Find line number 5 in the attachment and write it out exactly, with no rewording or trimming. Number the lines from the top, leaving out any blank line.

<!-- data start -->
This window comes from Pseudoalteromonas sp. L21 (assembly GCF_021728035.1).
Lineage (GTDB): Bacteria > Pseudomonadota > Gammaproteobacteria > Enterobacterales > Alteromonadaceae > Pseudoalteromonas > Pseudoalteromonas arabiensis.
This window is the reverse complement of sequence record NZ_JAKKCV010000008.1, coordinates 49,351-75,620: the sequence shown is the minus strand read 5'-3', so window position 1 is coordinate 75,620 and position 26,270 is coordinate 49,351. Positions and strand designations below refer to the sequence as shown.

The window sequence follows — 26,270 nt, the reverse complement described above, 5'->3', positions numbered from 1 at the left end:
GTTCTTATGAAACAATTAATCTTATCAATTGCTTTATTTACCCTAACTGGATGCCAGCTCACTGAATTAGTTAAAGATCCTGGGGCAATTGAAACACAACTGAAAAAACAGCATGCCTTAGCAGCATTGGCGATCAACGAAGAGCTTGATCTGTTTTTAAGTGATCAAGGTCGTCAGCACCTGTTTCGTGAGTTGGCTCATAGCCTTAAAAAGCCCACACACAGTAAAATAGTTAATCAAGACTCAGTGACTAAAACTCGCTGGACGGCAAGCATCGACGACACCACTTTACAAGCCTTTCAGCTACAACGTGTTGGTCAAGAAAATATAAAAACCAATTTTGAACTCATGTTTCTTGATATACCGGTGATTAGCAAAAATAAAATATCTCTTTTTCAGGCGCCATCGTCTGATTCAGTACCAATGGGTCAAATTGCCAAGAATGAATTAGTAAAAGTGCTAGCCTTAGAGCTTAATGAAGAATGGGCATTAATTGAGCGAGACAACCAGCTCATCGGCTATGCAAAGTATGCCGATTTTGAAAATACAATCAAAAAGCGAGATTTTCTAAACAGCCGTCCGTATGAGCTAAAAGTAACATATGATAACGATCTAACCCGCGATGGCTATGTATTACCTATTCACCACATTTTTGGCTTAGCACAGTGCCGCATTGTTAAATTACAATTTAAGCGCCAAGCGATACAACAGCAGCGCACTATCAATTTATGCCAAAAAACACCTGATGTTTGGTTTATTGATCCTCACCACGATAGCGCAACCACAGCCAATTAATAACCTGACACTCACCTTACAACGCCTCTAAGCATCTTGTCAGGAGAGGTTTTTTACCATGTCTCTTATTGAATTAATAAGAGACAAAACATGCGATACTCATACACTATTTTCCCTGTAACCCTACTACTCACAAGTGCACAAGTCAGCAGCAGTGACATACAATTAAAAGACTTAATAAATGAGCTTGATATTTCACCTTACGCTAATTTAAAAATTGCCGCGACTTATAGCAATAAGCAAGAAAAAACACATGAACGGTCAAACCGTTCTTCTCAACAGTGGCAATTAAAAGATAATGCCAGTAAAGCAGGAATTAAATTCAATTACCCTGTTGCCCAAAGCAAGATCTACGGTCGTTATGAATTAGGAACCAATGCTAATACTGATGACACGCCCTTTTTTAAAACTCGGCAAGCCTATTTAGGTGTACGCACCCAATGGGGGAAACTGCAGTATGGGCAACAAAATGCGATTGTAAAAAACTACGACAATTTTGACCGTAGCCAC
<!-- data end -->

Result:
GTTCTTATGAAACAATTAATCTTATCAATTGCTTTATTTACCCTAACTGGATGCCAGCTCACTGAATTAGTTAAAGATCCTGGGGCAATTGAAACACAACTGAAAAAACAGCATGCCTTAGCAGCATTGGCGATCAACGAAGAGCTTGATCTGTTTTTAAGTGATCAAGGTCGTCAGCACCTGTTTCGTGAGTTGGCTCATAGCCTTAAAAAGCCCACACACAGTAAAATAGTTAATCAAGACTCAGTGACTAAAACTCGCTGGACGGCAAGCATCGACGACACCACTTTACAAGCCTTTCAGCTACAACGTGTTGGTCAAGAAAATATAAAAACCAATTTTGAACTCATGTTTCTTGATATACCGGTGATTAGCAAAAATAAAATATCTCTTTTTCAGGCGCCATCGTCTGATTCAGTACCAATGGGTCAAATTGCCAAGAATGAATTAGTAAAAGTGCTAGCCTTAGAGCTTAATGAAGAATGGGCATTAATTGAGCGAGACAACCAGCTCATCGGCTATGCAAAGTATGCCGATTTTGAAAATACAATCAAAAAGCGAGATTTTCTAAACAGCCGTCCGTATGAGCTAAAAGTAACATATGATAACGATCTAACCCGCGATGGCTATGTATTACCTATTCACCACATTTTTGGCTTAGCACAGTGCCGCATTGTTAAATTACAATTTAAGCGCCAAGCGATACAACAGCAGCGCACTATCAATTTATGCCAAAAAACACCTGATGTTTGGTTTATTGATCCTCACCACGATAGCGCAACCACAGCCAATTAATAACCTGACACTCACCTTACAACGCCTCTAAGCATCTTGTCAGGAGAGGTTTTTTACCATGTCTCTTATTGAATTAATAAGAGACAAAACATGCGATACTCATACACTATTTTCCCTGTAACCCTACTACTCACAAGTGCACAAGTCAGCAGCAGTGACATACAATTAAAAGACTTAATAAATGAGCTTGATATTTCACCTTACGCTAATTTAAAAATTGCCGCGACTTATAGCAATAAGCAAGAAAAAACACATGAACGGTCAAACCGTTCTTCTCAACAGTGGCAATTAAAAGATAATGCCAGTAAAGCAGGAATTAAATTCAATTACCCTGTTGCCCAAAGCAAGATCTACGGTCGTTATGAATTAGGAACCAATGCTAATACTGATGACACGCCCTTTTTTAAAACTCGGCAAGCCTATTTAGGTGTACGCACCCAATGGGGGAAACTGCAGTATGGGCAACAAAATGCGATTGTAAAAAACTACGACAATTTTGACCGTAGCCAC